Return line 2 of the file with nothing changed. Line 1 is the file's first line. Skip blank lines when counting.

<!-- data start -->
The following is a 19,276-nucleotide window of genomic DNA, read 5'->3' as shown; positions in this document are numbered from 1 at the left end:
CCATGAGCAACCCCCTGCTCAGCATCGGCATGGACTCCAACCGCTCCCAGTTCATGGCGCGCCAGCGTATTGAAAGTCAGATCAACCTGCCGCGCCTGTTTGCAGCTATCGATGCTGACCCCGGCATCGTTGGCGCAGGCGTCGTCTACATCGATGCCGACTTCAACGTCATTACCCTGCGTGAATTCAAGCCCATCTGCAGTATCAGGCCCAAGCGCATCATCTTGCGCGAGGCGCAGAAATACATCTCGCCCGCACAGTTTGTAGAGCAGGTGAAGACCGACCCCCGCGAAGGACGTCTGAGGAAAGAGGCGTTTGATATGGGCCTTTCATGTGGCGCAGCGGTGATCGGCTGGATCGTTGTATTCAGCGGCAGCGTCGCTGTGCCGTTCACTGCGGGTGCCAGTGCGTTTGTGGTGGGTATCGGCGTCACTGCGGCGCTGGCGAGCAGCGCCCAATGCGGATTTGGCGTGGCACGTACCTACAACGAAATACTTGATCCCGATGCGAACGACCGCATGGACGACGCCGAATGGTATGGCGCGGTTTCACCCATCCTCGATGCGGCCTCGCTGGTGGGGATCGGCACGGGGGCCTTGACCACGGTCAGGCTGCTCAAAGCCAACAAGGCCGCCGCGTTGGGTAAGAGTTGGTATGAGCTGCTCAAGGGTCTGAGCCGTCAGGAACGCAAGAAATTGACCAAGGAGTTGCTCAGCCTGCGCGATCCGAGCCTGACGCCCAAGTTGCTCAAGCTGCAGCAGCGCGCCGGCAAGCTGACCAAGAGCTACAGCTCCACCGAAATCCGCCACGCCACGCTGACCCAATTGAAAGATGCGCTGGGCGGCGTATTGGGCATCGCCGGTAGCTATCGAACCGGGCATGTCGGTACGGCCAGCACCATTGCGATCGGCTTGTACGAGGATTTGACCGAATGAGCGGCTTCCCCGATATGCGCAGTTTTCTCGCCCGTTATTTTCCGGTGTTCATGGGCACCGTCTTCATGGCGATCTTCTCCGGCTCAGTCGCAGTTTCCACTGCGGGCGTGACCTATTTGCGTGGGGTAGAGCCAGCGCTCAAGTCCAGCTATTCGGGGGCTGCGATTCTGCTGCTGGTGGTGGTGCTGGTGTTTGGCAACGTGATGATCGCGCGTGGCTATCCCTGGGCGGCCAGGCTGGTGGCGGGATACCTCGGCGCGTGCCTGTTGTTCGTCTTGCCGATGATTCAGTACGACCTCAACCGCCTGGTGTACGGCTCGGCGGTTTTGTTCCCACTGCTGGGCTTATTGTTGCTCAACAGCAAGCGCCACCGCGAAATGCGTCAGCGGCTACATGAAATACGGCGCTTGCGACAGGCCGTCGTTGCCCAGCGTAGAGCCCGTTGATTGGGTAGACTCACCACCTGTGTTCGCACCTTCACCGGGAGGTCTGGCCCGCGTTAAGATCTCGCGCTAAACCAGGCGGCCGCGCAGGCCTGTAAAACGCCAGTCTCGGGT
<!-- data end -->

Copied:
CCATGAGCAACCCCCTGCTCAGCATCGGCATGGACTCCAACCGCTCCCAGTTCATGGCGCGCCAGCGTATTGAAAGTCAGATCAACCTGCCGCGCCTGTTTGCAGCTATCGATGCTGACCCCGGCATCGTTGGCGCAGGCGTCGTCTACATCGATGCCGACTTCAACGTCATTACCCTGCGTGAATTCAAGCCCATCTGCAGTATCAGGCCCAAGCGCATCATCTTGCGCGAGGCGCAGAAATACATCTCGCCCGCACAGTTTGTAGAGCAGGTGAAGACCGACCCCCGCGAAGGACGTCTGAGGAAAGAGGCGTTTGATATGGGCCTTTCATGTGGCGCAGCGGTGATCGGCTGGATCGTTGTATTCAGCGGCAGCGTCGCTGTGCCGTTCACTGCGGGTGCCAGTGCGTTTGTGGTGGGTATCGGCGTCACTGCGGCGCTGGCGAGCAGCGCCCAATGCGGATTTGGCGTGGCACGTACCTACAACGAAATACTTGATCCCGATGCGAACGACCGCATGGACGACGCCGAATGGTATGGCGCGGTTTCACCCATCCTCGATGCGGCCTCGCTGGTGGGGATCGGCACGGGGGCCTTGACCACGGTCAGGCTGCTCAAAGCCAACAAGGCCGCCGCGTTGGGTAAGAGTTGGTATGAGCTGCTCAAGGGTCTGAGCCGTCAGGAACGCAAGAAATTGACCAAGGAGTTGCTCAGCCTGCGCGATCCGAGCCTGACGCCCAAGTTGCTCAAGCTGCAGCAGCGCGCCGGCAAGCTGACCAAGAGCTACAGCTCCACCGAAATCCGCCACGCCACGCTGACCCAATTGAAAGATGCGCTGGGCGGCGTATTGGGCATCGCCGGTAGCTATCGAACCGGGCATGTCGGTACGGCCAGCACCATTGCGATCGGCTTGTACGAGGATTTGACCGAATGAGCGGCTTCCCCGATATGCGCAGTTTTCTCGCCCGTTATTTTCCGGTGTTCATGGGCACCGTCTTCATGGCGATCTTCTCCGGCTCAGTCGCAGTTTCCACTGCGGGCGTGACCTATTTGCGTGGGGTAGAGCCAGCGCTCAAGTCCAGCTATTCGGGGGCTGCGATTCTGCTGCTGGTGGTGGTGCTGGTGTTTGGCAACGTGATGATCGCGCGTGGCTATCCCTGGGCGGCCAGGCTGGTGGCGGGATACCTCGGCGCGTGCCTGTTGTTCGTCTTGCCGATGATTCAGTACGACCTCAACCGCCTGGTGTACGGCTCGGCGGTTTTGTTCCCACTGCTGGGCTTATTGTTGCTCAACAGCAAGCGCCACCGCGAAATGCGTCAGCGGCTACATGAAATACGGCGCTTGCGACAGGCCGTCGTTGCCCAGCGTAGAGCCCGTTGATTGGGTAGACTCACCACCTGTGTTCGCACCTTCACCGGGAGGTCTGGCCCGCGTTAAGATCTCGCGCTAAACCAGGCGGCCGCGCAGGCCTGTAAAACGCCAGTCTCGGGT